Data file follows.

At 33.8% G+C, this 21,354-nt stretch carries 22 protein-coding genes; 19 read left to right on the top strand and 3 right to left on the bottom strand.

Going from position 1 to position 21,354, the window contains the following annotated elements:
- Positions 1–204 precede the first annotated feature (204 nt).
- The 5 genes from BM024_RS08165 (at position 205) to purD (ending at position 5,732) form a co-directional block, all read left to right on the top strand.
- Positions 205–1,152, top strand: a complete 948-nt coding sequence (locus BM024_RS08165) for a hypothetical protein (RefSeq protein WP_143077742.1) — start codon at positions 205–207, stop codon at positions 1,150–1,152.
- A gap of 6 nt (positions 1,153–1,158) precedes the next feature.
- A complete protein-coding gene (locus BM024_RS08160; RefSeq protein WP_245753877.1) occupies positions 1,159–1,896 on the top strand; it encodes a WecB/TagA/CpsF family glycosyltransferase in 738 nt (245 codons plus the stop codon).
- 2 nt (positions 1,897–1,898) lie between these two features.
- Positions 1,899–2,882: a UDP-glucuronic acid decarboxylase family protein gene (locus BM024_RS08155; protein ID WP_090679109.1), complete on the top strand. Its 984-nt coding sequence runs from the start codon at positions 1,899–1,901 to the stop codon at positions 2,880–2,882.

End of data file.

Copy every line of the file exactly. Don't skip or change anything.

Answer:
At 33.8% G+C, this 21,354-nt stretch carries 22 protein-coding genes; 19 read left to right on the top strand and 3 right to left on the bottom strand.

Going from position 1 to position 21,354, the window contains the following annotated elements:
- Positions 1–204 precede the first annotated feature (204 nt).
- The 5 genes from BM024_RS08165 (at position 205) to purD (ending at position 5,732) form a co-directional block, all read left to right on the top strand.
- Positions 205–1,152, top strand: a complete 948-nt coding sequence (locus BM024_RS08165) for a hypothetical protein (RefSeq protein WP_143077742.1) — start codon at positions 205–207, stop codon at positions 1,150–1,152.
- A gap of 6 nt (positions 1,153–1,158) precedes the next feature.
- A complete protein-coding gene (locus BM024_RS08160; RefSeq protein WP_245753877.1) occupies positions 1,159–1,896 on the top strand; it encodes a WecB/TagA/CpsF family glycosyltransferase in 738 nt (245 codons plus the stop codon).
- 2 nt (positions 1,897–1,898) lie between these two features.
- Positions 1,899–2,882: a UDP-glucuronic acid decarboxylase family protein gene (locus BM024_RS08155; protein ID WP_090679109.1), complete on the top strand. Its 984-nt coding sequence runs from the start codon at positions 1,899–1,901 to the stop codon at positions 2,880–2,882.